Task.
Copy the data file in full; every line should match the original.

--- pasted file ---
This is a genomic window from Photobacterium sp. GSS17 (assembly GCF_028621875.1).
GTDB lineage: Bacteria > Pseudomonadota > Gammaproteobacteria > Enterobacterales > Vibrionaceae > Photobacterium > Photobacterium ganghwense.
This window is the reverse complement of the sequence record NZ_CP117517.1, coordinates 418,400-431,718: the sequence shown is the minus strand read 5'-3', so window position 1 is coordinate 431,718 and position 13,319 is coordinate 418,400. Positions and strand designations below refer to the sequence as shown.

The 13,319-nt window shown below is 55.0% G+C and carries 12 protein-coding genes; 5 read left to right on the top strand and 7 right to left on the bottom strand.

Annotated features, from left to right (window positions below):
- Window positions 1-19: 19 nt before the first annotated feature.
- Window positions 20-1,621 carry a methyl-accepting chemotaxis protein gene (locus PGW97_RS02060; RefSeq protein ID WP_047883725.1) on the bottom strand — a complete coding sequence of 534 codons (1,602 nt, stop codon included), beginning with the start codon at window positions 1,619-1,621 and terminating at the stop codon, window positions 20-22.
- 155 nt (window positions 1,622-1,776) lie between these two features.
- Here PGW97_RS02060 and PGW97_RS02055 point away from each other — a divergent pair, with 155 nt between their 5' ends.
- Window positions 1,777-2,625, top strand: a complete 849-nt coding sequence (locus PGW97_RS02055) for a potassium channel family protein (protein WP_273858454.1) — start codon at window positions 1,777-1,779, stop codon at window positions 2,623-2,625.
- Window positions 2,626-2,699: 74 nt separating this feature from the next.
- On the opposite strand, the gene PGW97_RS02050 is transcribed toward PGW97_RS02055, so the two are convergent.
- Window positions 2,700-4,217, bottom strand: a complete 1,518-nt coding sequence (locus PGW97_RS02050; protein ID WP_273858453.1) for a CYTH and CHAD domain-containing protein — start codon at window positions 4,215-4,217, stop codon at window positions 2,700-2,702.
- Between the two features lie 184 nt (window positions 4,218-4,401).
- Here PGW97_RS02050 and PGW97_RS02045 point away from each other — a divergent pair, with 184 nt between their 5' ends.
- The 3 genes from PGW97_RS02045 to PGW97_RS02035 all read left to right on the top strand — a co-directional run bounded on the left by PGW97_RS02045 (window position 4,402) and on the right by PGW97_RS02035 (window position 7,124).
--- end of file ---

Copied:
This is a genomic window from Photobacterium sp. GSS17 (assembly GCF_028621875.1).
GTDB lineage: Bacteria > Pseudomonadota > Gammaproteobacteria > Enterobacterales > Vibrionaceae > Photobacterium > Photobacterium ganghwense.
This window is the reverse complement of the sequence record NZ_CP117517.1, coordinates 418,400-431,718: the sequence shown is the minus strand read 5'-3', so window position 1 is coordinate 431,718 and position 13,319 is coordinate 418,400. Positions and strand designations below refer to the sequence as shown.

The 13,319-nt window shown below is 55.0% G+C and carries 12 protein-coding genes; 5 read left to right on the top strand and 7 right to left on the bottom strand.

Annotated features, from left to right (window positions below):
- Window positions 1-19: 19 nt before the first annotated feature.
- Window positions 20-1,621 carry a methyl-accepting chemotaxis protein gene (locus PGW97_RS02060; RefSeq protein ID WP_047883725.1) on the bottom strand — a complete coding sequence of 534 codons (1,602 nt, stop codon included), beginning with the start codon at window positions 1,619-1,621 and terminating at the stop codon, window positions 20-22.
- 155 nt (window positions 1,622-1,776) lie between these two features.
- Here PGW97_RS02060 and PGW97_RS02055 point away from each other — a divergent pair, with 155 nt between their 5' ends.
- Window positions 1,777-2,625, top strand: a complete 849-nt coding sequence (locus PGW97_RS02055) for a potassium channel family protein (protein WP_273858454.1) — start codon at window positions 1,777-1,779, stop codon at window positions 2,623-2,625.
- Window positions 2,626-2,699: 74 nt separating this feature from the next.
- On the opposite strand, the gene PGW97_RS02050 is transcribed toward PGW97_RS02055, so the two are convergent.
- Window positions 2,700-4,217, bottom strand: a complete 1,518-nt coding sequence (locus PGW97_RS02050; protein ID WP_273858453.1) for a CYTH and CHAD domain-containing protein — start codon at window positions 4,215-4,217, stop codon at window positions 2,700-2,702.
- Between the two features lie 184 nt (window positions 4,218-4,401).
- Here PGW97_RS02050 and PGW97_RS02045 point away from each other — a divergent pair, with 184 nt between their 5' ends.
- The 3 genes from PGW97_RS02045 to PGW97_RS02035 all read left to right on the top strand — a co-directional run bounded on the left by PGW97_RS02045 (window position 4,402) and on the right by PGW97_RS02035 (window position 7,124).